Operation Kugown was the name given to the psychological warfare operation that had played an important part in the overthrow of Árbenz. During the coup, its primary targets had been the Árbenz government. After the conclusion of the coup, Kugown continued, targeting the rest of Guatemala, and the wider international audience. The aim of the operation was to disseminate derogatory information about Árbenz, and to convince Guatemalans—and the rest of the world—that Árbenz's regime had been communist-dominated. The use of documents from PBHistory for Operation Kugown began in August 1954. The standard method employed by the CIA was to select a document that could be portrayed as incriminating and write an explanation covering it. This would then be released to the press by the Comité, so that the local agency could receive some credit. The Comité also released a short documentary film, titled Después Descubrimos La Verdad ("Later We Discovered the Truth"). Through these avenues news media in Guatemala and elsewhere in Central America were saturated with stories of how the Árbenz government had been controlled by communists.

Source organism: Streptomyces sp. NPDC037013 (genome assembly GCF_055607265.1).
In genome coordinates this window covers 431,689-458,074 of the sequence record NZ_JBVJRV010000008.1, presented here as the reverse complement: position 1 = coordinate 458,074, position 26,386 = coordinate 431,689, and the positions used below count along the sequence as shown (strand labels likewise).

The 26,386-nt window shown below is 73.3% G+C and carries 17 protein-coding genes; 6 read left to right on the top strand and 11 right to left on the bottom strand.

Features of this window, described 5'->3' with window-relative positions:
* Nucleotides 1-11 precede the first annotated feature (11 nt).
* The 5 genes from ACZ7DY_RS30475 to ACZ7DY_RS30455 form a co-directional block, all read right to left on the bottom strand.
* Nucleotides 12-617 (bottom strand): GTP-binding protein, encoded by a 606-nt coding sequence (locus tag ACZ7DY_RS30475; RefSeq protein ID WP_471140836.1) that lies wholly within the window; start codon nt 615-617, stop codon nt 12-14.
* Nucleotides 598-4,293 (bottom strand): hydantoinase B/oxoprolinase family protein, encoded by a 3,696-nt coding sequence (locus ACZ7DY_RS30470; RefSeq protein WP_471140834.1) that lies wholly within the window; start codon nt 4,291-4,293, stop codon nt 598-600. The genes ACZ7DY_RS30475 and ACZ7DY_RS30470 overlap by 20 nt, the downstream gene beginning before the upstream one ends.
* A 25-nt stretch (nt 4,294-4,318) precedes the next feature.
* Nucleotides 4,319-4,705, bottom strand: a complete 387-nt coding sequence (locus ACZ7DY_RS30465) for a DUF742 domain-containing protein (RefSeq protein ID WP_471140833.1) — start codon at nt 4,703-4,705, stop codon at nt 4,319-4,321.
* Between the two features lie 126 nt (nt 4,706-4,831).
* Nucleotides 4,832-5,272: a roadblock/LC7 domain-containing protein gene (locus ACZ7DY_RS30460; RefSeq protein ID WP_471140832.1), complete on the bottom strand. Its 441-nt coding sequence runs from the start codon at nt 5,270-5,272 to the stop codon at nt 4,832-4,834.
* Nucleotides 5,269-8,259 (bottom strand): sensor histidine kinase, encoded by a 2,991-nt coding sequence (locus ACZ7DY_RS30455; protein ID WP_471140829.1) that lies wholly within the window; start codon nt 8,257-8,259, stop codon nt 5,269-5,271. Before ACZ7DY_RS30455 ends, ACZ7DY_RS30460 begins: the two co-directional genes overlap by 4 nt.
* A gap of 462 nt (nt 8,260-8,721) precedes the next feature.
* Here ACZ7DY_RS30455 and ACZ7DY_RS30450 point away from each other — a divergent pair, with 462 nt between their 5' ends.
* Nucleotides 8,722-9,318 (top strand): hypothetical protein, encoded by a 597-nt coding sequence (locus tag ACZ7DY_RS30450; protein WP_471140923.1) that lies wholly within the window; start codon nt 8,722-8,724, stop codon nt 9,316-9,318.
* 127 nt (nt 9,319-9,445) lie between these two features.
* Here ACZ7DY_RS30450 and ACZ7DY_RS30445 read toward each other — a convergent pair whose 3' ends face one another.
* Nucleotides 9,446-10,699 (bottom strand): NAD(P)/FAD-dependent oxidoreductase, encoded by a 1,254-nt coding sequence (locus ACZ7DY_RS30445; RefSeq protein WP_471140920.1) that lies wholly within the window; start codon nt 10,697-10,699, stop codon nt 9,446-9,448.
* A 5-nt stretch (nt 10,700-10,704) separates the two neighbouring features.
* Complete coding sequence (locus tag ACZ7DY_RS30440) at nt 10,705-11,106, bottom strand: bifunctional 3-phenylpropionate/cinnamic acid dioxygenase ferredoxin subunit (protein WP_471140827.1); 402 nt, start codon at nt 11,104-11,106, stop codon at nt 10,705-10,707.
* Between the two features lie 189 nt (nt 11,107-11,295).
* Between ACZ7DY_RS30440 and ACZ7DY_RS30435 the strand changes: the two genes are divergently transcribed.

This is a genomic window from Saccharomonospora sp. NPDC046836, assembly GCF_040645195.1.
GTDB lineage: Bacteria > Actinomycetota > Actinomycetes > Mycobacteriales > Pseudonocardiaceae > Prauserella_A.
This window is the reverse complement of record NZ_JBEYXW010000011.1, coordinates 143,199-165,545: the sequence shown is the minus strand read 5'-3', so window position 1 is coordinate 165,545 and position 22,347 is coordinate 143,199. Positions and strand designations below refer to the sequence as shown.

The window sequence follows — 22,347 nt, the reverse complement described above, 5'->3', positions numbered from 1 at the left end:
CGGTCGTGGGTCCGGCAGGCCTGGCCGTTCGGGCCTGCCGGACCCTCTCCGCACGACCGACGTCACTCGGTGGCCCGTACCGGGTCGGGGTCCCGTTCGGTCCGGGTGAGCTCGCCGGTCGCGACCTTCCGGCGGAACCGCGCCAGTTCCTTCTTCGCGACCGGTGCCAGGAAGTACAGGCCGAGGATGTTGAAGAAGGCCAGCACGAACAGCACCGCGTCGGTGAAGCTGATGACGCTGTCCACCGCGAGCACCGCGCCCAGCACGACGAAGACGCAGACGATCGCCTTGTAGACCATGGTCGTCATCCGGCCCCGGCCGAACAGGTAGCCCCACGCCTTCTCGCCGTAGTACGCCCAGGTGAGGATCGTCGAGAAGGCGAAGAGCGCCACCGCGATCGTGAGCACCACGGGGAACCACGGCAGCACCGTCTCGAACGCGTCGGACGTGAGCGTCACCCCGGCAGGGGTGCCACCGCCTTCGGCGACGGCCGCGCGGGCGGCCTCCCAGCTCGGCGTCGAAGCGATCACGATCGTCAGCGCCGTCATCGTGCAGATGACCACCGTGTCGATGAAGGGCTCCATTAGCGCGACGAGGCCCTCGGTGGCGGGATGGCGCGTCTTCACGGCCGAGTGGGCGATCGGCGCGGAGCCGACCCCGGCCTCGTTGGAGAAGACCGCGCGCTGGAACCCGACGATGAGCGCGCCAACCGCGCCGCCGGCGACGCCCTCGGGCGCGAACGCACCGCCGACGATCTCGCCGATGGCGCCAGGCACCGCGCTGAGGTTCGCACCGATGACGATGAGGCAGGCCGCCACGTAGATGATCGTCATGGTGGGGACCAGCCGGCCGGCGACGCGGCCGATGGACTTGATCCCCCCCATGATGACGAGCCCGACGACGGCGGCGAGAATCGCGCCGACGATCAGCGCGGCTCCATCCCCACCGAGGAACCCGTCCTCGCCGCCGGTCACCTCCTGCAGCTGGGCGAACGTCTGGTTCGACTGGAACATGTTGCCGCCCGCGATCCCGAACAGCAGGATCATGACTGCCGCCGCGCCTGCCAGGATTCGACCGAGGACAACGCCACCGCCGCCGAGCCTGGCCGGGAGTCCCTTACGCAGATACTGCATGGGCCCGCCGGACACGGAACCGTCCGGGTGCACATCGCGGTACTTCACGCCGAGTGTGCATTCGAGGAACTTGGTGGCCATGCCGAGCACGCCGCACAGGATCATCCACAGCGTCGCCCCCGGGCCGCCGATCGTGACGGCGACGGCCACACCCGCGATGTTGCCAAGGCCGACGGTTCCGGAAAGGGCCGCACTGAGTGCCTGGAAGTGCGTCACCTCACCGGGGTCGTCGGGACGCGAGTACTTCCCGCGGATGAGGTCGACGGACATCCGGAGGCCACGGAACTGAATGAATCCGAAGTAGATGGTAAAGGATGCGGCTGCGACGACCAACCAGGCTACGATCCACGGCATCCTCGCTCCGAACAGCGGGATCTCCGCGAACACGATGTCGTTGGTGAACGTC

While the press releases had a substantial impact within Guatemala, the CIA was unable to staunch the continued criticism of the US role in the coup, which came from virtually all countries except for West Germany and the US itself. Very few news agencies chose to run the press releases from the Comité, even though a number of them were put out. Information was sent to press agencies worldwide describing infiltration by the PGT and links among Communists elsewhere; nonetheless, their impact remained minimal. The lack of attention frustrated the PBHistory agents to the point where they planned to stage a false flag attack on their own headquarters, which would later be described as the work of Guatemala's remaining communists. However, the CIA decided that such an attack would need the cooperation of too many "indigenous" people, and the plan was scrapped as being too risky. Operation Kugown also released a large quantity of communist propaganda material that had entered Guatemala from countries within the Soviet sphere of influence; these convinced American journalists such as Donald Grant, of the St. Louis Post-Dispatch, that there must have been a connection between Árbenz and the Soviet government. Ultimately, these operations were unsuccessful in convincing Latin America that the 1954 coup was justified.